The Los Angeles City Council unanimously voted Tuesday to apply for a grant of up to $10 million from the U.S. Department of Transportation to test autonomous vehicles.

Councilman David Ryu introduced a motion earlier this month calling on the city to apply for the grant and said the program is focused on safety, collecting data for safety analysis and rulemaking, and collaboration. The award ceiling for each application is $10 million and no local match is required.

On Dec. 21, the U.S. Department of Transportation Federal Highway Administration issued a notice of funding availability for the Automated Driving System Demonstration Grants for the purpose of testing integration of automated driving systems across the nation.

Ryu’s motion says that the city’s 2018-19 budget appropriated $1 million in Measure M funds to the Los Angeles Department of Transportation for contractual services to “proactively engage in modeling scenarios, design thinking, and community engagement with connected and autonomous vehicle experts. These local funds would be leveraged by the ADS grant funds to expand the city’s work to include testing new autonomous transit bus technology and the parking needs of autonomous buses in service yards.”

The City Council last year signaled it wants to take a more active role in the development of federal and state autonomous vehicle regulations, and also support an increase of local government access to AV data.

Autonomous vehicles were approved in 2018 for road tests in California, but a series of fatal accidents involving the autos have raised questions about their reliability.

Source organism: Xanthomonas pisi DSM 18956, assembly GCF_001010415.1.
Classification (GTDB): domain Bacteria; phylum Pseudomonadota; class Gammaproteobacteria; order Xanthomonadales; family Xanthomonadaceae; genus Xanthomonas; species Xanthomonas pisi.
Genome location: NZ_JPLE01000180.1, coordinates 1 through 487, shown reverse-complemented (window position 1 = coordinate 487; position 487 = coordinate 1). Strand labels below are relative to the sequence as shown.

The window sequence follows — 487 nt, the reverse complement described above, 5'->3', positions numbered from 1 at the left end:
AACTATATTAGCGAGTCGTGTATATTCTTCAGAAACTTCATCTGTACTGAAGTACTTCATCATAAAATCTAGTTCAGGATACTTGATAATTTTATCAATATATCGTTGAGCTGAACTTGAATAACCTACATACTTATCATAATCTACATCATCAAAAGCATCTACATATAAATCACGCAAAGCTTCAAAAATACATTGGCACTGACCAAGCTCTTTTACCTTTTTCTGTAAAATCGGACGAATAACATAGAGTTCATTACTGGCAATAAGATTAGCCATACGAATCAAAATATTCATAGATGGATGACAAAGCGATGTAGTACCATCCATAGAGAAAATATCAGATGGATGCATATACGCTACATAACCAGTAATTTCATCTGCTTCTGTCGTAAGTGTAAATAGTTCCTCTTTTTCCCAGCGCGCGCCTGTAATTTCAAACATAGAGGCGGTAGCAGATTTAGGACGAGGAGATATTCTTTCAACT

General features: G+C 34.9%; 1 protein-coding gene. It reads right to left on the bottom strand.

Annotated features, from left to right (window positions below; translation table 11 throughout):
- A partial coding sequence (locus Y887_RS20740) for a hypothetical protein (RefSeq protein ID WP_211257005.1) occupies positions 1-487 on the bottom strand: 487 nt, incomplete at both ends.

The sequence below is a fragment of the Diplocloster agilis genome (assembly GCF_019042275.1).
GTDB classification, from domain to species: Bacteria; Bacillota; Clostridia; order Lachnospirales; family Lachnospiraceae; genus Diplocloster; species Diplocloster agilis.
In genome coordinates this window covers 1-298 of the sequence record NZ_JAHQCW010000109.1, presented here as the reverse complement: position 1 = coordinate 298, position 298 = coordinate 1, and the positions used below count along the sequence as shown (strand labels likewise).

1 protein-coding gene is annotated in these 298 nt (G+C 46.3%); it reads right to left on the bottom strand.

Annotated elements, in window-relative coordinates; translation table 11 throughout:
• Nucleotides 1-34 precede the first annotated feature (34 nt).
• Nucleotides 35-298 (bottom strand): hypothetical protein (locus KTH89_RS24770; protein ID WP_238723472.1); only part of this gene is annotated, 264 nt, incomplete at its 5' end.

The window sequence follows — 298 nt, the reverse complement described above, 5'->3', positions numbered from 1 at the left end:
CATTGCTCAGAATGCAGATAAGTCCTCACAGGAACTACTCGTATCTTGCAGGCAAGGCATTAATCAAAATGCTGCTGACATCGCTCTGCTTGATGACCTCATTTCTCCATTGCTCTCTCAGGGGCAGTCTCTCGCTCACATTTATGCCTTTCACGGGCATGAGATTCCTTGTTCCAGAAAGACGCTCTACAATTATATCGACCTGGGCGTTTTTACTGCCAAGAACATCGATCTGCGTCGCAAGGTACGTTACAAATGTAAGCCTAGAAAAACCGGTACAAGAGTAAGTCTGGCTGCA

The council passed a resolution last April that says the city “should support this new technology and take an active role in the development of federal and state AV regulations,” while also pointing out that Mayor Eric Garcetti in 2017 was appointed co-chair of a federal advisory committee on automation and AV technology.

The mayor’s role on the committee “provides the city an unparalleled opportunity to shape the implementation of AV,” according to the resolution, which says the city should support any state or federal legislation that would increase local government access to data, such as accidents and unplanned disengagements. It also says the city should support legislation that would prioritize the need for standardized operating plans or law enforcement personnel, and other regulations.

The resolution was approved 11-1, with Councilman Paul Koretz casting the dissenting vote.

“The thing that’s missing I think is urging some caution, as well, and urging that these vehicles aren’t tested on our public streets,” Koretz said before the vote last year. “That when they are fully tested and are declared to be safe, then we get on the bandwagon, but until then we encourage adequate testing of scenarios and flaws in the system and make sure we’re not endangering our residents by what we’re encouraging.”

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